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Container rates to remain at record levels into 2022


According to Moody’s Investor Service, container shipping rates will remain at record levels for the rest of this year and into 2022. Global demand is significantly outpacing capacity in an environment that will further increase carrier profits.

“We expect financial performance to be even better in 2021 than it was in 2020,” the ratings agency stated. “Consumer and industrial demand for goods remains very strong while a limited supply of new vessels is entering the market.”

Moody’s expects the strong financial and operational performance to extend to the dry bulk and tanker sectors. This has led to its decision to upgrade the shipping segment rating from stable to positive. The agency indicated that its base case scenario may even be too conservative with demand in all three sectors increasing and capacity remaining tight.

Moody’s expects volume growth of between 5 and 7 percent against capacity growth of 4 percent.  Clarksons Research Services is predicting volume growth of 5.7 percent with capacity growth of 4 percent. IHS Markit, parent company of, is forecasting 7.5 percent growth in container volume and 3.2 percent growth in capacity.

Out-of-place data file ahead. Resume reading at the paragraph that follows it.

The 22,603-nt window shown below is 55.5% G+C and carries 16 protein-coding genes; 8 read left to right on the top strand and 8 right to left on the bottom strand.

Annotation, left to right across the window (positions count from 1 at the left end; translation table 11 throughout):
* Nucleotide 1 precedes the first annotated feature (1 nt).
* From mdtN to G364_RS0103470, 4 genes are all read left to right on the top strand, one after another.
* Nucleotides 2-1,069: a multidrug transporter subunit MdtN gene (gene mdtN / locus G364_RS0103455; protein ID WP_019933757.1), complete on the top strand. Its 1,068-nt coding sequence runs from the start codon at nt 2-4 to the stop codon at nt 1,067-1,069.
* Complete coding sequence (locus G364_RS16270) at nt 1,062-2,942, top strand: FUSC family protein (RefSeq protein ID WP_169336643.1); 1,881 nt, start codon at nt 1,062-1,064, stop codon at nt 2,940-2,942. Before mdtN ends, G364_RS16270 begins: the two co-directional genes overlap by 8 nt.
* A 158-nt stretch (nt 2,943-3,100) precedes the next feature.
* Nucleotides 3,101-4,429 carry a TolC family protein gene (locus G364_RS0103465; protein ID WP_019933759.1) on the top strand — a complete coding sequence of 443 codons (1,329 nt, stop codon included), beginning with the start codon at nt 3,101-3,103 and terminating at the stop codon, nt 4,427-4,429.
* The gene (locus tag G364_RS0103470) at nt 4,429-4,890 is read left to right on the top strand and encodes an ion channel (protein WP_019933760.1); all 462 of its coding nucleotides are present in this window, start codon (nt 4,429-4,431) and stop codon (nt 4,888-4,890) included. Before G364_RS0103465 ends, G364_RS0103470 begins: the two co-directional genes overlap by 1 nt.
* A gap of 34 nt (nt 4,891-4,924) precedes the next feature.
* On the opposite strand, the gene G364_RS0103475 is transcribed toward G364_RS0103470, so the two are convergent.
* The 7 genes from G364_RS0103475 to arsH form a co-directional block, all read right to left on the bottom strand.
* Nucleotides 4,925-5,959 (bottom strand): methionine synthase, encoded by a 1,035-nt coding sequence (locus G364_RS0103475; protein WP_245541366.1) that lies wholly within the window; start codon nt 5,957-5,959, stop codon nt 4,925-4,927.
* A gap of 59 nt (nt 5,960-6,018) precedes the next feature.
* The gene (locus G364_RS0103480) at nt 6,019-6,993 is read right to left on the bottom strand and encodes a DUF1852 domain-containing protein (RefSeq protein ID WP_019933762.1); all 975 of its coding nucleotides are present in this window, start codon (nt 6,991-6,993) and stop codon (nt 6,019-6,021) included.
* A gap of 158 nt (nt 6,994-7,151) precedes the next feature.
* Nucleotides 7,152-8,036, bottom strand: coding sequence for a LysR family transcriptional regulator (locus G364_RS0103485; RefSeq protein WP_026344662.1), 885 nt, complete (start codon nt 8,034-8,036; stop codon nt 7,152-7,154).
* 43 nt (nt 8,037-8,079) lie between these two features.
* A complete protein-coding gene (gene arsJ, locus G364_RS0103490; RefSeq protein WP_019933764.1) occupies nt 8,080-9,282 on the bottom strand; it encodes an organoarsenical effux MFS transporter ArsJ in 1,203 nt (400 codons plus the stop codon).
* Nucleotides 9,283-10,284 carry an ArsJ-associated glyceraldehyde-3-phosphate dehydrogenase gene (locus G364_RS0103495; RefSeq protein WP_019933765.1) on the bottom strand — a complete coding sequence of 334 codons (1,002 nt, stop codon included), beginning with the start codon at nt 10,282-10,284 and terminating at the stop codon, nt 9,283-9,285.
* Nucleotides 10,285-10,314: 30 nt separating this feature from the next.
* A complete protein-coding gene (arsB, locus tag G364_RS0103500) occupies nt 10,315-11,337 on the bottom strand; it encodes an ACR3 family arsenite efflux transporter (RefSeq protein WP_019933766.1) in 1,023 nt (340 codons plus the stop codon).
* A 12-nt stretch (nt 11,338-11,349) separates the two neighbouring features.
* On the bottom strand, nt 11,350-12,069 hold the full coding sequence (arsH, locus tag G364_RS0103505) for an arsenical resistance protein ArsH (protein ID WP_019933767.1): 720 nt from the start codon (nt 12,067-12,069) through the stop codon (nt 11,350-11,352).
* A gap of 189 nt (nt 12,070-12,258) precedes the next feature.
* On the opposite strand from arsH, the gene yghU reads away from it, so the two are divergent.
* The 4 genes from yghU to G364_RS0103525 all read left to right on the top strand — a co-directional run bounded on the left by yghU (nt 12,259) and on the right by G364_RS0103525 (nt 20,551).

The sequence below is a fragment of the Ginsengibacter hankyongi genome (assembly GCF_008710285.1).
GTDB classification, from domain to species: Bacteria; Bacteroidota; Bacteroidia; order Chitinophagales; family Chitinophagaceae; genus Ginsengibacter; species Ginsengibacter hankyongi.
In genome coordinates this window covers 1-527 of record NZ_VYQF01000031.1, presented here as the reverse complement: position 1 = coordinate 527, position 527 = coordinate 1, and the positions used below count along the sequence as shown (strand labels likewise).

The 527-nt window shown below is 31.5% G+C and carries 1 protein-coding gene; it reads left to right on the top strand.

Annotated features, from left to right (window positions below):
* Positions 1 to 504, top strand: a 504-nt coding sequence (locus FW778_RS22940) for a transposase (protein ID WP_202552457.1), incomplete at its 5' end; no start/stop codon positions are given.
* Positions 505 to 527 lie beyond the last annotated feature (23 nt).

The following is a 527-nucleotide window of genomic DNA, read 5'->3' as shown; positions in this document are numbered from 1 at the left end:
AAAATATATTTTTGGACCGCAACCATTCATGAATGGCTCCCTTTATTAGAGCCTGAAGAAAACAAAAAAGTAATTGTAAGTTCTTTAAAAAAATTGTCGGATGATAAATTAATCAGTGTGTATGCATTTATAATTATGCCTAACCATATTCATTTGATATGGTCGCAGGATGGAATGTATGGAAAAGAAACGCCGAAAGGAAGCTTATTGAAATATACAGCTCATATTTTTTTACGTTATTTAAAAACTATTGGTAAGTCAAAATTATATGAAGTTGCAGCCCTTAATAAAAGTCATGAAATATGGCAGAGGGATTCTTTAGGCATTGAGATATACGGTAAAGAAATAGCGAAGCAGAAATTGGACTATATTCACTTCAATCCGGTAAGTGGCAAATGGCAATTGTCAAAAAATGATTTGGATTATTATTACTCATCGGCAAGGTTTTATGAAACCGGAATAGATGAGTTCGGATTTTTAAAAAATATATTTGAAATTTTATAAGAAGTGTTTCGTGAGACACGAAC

The supply-demand imbalance has been in the carriers’ favor for months. Operating profits of the 11 reporting carriers, measured in earnings before interest and taxes (EBIT), reached $16.2 billion in the first quarter, greater than the sum of the previous 10 first quarters combined, reported Sea-Intelligence Maritime Analysis.

Drewry estimated that  operating profits for all container shipping lines in 2020 totaled $26.6 billion, up from about $5 billion in 2019. The consultancy recently estimated that the industry operating profits will surge to $35 billion in 2021, but this estimate is expected to be boosted due to continuing high demand and persistent  rate increases on the major east-west trades.

According to benchmarking platform Xenata, spot rates on North Europe-US East Coast recently hit over $3,000 per TEU, over 200 percent above pre-pandemic 2019. On China-North Europe, spot rates were as high as $5,726 – up a huge 636 percent.

(photo CMA CGM)